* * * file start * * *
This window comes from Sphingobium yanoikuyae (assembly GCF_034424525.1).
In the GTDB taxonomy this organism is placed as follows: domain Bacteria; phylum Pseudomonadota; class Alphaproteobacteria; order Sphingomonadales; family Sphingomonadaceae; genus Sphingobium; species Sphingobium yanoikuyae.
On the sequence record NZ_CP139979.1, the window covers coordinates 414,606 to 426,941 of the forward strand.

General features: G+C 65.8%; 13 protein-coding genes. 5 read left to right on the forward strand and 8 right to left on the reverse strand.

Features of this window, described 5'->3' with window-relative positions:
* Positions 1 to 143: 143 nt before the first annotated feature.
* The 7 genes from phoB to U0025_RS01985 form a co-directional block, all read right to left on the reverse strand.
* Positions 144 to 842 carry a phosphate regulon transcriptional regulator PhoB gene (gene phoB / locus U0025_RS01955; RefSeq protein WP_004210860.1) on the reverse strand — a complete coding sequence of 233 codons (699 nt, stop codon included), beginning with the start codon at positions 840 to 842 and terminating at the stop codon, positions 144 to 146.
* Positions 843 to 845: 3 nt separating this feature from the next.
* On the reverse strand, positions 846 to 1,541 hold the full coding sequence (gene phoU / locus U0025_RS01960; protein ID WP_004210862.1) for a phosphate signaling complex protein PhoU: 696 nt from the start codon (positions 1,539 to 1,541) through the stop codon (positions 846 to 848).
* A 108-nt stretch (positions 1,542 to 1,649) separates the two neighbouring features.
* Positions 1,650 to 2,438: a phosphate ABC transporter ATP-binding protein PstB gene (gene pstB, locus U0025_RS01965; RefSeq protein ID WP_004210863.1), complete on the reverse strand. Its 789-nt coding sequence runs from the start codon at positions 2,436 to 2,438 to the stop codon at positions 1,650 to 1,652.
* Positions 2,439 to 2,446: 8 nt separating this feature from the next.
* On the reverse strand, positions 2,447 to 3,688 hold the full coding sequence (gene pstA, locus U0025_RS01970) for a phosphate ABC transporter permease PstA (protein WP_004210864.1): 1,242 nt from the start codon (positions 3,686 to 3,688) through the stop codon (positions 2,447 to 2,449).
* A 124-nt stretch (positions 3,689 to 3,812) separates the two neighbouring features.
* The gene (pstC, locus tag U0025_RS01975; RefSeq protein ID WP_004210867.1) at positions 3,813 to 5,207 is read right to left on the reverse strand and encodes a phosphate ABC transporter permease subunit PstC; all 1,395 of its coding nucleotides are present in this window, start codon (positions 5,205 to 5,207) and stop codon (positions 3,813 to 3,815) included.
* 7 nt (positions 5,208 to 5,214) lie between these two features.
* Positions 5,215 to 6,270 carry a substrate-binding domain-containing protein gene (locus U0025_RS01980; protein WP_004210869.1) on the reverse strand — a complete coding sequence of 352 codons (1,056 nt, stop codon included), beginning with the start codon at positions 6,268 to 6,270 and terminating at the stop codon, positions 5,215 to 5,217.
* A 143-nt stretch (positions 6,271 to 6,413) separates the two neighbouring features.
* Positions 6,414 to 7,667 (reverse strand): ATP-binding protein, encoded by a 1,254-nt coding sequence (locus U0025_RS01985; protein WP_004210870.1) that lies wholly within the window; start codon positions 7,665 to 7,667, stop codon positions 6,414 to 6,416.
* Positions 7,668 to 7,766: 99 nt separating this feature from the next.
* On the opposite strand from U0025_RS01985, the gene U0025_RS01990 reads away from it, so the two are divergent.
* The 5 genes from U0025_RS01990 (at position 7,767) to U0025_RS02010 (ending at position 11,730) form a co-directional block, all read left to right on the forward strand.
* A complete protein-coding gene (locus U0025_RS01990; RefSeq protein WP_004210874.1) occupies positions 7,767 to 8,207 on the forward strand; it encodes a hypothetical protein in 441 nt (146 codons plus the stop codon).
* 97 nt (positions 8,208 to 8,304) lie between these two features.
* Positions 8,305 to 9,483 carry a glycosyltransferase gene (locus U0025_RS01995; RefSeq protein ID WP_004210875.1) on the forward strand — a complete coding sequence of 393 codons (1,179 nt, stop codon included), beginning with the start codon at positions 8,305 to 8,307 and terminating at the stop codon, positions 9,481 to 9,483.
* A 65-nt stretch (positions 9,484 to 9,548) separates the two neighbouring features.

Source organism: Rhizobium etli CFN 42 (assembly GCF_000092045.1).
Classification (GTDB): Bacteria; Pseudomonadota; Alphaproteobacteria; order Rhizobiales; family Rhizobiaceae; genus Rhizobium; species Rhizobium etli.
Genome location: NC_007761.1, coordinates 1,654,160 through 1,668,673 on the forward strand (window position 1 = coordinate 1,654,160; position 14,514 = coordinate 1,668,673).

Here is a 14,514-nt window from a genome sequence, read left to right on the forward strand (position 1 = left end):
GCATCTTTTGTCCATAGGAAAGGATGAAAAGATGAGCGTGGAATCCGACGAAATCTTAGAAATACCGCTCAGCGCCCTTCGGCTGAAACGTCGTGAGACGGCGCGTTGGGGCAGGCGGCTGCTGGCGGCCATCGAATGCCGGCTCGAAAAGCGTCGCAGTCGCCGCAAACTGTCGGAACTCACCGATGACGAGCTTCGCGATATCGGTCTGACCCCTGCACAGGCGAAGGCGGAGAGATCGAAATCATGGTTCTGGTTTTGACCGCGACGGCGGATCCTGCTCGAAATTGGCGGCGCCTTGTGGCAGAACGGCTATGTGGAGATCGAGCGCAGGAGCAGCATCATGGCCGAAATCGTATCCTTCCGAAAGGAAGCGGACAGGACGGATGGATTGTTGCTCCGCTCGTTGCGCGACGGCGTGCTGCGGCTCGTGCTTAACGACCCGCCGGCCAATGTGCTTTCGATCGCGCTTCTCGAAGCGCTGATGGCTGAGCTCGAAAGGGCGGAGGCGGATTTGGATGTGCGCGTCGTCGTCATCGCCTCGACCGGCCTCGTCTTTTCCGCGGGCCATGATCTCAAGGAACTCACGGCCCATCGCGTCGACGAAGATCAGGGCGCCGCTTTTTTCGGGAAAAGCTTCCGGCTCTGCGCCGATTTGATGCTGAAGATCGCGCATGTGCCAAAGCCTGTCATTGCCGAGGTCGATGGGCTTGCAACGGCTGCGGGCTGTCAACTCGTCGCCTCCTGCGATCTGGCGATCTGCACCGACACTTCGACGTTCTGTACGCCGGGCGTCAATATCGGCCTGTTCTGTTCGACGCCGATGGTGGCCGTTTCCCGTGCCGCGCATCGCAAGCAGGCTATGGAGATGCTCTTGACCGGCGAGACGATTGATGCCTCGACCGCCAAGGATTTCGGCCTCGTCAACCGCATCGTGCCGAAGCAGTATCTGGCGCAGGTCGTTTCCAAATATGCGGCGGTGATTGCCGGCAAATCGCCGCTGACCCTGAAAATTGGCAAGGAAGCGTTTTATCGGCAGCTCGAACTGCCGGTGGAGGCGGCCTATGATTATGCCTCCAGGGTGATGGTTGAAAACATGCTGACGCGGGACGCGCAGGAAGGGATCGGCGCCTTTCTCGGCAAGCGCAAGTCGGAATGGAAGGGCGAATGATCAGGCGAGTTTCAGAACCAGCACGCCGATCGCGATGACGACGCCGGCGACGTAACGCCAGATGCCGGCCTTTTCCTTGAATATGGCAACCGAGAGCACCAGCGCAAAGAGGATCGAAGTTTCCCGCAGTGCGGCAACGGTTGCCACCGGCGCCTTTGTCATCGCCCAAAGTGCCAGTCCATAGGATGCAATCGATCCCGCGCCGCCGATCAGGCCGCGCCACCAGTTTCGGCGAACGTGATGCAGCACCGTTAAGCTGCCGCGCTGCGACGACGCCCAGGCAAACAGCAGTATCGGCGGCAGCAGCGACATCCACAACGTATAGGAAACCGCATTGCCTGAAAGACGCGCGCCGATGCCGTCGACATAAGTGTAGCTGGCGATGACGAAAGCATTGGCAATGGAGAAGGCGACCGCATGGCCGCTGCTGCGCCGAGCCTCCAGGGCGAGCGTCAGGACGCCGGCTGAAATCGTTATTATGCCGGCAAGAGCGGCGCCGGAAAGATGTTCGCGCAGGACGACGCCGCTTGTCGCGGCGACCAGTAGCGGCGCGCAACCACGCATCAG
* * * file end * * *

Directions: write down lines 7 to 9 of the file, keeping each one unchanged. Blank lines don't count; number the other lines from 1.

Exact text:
* The 7 genes from phoB to U0025_RS01985 form a co-directional block, all read right to left on the reverse strand.
* Positions 144 to 842 carry a phosphate regulon transcriptional regulator PhoB gene (gene phoB / locus U0025_RS01955; RefSeq protein WP_004210860.1) on the reverse strand — a complete coding sequence of 233 codons (699 nt, stop codon included), beginning with the start codon at positions 840 to 842 and terminating at the stop codon, positions 144 to 146.
* Positions 843 to 845: 3 nt separating this feature from the next.